Conventions, the real pay-off

Up until now, you may think something along the lines of: “Meh, behaviors are cool, but they’re really just glorified before/after filters/results and don’t really change *that* much of the game.”  Of course you’d be wrong, but not unreasonable – until you consider the conventional application of those behaviors to actions.

As the sub-title suggests, conventionally applying behaviors to actions is where things get really interesting and when most people have the big “Ah-hah!” moment.  Again, I encourage you to read the “Advanced Behaviors” guide as it goes into a lot of the specifics.  This post will just be an overview and conceptual treatment of the subject.

Every app has its own conventions whether you call them that or not. When I say “conventions” I mean anything that, when a new developer joins your team, you explain to him/her that “this is the way we do things.”  For example, any method in any class in this namespace is “secure” or any method with the “[Secure]” attribute, and any method whose name ends in “Secure” are examples of conventions.  FubuMVC allows you to define those conventions in code, make them first-class citizens in your app, and use them to apply behavior(s) to your actions.  The best part is, you don’t have to use any of the framework’s attributes or interfaces or base classes. You can do it by names of types or methods, or by your own custom attributes or interfaces.  This helps lessen the number of “using” statements required to use the framework. Our goal is to have zero-to-a-few “using” statements in your app code.  When we talk about more or less “intrusive” or “unobstrusive” (look Ma, no using statements! Pure POCO!), this is what we mean.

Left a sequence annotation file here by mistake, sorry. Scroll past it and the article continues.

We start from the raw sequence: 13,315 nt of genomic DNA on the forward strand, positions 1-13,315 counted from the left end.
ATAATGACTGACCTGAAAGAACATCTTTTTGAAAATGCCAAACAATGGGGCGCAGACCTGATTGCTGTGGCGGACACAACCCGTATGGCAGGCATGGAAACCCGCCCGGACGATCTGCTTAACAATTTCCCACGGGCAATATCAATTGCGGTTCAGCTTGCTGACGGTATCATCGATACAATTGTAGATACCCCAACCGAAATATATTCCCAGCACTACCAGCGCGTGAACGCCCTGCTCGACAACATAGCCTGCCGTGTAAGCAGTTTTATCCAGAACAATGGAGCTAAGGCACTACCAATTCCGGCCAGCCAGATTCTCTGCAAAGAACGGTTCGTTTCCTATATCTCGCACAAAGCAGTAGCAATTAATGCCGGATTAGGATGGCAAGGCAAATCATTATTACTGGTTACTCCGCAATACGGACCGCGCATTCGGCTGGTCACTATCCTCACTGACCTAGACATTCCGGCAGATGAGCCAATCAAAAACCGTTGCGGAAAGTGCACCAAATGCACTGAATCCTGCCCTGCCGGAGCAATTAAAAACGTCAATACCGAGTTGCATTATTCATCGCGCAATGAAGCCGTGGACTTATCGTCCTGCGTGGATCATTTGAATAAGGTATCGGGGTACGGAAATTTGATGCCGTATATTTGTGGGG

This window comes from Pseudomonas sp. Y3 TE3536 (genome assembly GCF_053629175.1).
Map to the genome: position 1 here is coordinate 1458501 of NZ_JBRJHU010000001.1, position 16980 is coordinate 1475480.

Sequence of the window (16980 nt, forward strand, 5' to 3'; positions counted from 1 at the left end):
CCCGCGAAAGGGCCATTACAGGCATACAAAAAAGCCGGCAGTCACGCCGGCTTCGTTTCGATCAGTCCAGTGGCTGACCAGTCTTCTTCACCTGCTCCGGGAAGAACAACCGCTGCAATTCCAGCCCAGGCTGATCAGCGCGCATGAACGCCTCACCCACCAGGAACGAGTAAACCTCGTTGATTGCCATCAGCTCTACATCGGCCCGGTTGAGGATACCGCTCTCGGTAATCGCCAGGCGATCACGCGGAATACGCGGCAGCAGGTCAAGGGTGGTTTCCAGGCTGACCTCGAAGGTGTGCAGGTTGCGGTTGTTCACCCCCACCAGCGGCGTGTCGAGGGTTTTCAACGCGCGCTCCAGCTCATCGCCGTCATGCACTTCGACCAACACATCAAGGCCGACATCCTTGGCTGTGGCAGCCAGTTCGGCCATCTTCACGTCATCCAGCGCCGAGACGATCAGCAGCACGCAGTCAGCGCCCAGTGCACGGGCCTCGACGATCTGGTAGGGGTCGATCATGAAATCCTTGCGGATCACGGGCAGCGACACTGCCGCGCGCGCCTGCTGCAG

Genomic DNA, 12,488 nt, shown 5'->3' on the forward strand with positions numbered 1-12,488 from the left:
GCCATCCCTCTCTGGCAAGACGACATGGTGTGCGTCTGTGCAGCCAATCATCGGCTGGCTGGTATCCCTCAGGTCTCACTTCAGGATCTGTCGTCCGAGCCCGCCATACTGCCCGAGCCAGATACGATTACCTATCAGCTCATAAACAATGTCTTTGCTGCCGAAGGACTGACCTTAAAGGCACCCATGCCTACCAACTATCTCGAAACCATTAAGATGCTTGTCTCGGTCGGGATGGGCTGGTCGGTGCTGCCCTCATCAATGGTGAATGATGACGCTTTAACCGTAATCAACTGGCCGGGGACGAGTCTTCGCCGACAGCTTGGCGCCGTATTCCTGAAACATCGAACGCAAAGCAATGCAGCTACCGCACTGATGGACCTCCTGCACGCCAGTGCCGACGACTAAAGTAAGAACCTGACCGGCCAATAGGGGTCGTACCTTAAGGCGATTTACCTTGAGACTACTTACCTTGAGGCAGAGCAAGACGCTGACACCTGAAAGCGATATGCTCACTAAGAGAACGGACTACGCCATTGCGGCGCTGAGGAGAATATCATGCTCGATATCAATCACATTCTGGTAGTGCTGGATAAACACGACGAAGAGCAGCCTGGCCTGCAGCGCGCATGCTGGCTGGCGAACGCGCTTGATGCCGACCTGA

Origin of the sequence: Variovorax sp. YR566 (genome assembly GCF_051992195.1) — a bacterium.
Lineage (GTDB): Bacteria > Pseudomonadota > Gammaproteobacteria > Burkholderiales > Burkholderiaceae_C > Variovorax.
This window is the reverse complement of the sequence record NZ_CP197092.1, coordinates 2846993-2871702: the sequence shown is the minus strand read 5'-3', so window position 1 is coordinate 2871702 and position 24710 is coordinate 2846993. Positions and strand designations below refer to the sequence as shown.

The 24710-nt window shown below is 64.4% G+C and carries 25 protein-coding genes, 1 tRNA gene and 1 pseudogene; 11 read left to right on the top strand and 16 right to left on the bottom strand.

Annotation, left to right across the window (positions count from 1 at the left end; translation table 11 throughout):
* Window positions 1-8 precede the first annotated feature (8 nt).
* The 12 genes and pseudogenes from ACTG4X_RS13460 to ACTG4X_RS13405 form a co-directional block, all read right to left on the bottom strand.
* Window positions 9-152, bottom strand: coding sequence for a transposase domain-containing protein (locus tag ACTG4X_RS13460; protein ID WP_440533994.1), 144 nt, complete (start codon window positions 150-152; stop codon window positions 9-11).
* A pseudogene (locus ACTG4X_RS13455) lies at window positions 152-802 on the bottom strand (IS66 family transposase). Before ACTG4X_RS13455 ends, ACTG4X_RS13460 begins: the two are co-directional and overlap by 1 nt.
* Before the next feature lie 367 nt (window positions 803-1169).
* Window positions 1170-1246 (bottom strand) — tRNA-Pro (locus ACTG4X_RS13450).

In fact, almost everything in FubuMVC is based on your conventions. The idea is FubuMVC brings the bag of tools and you tell it where and how you want things wired up.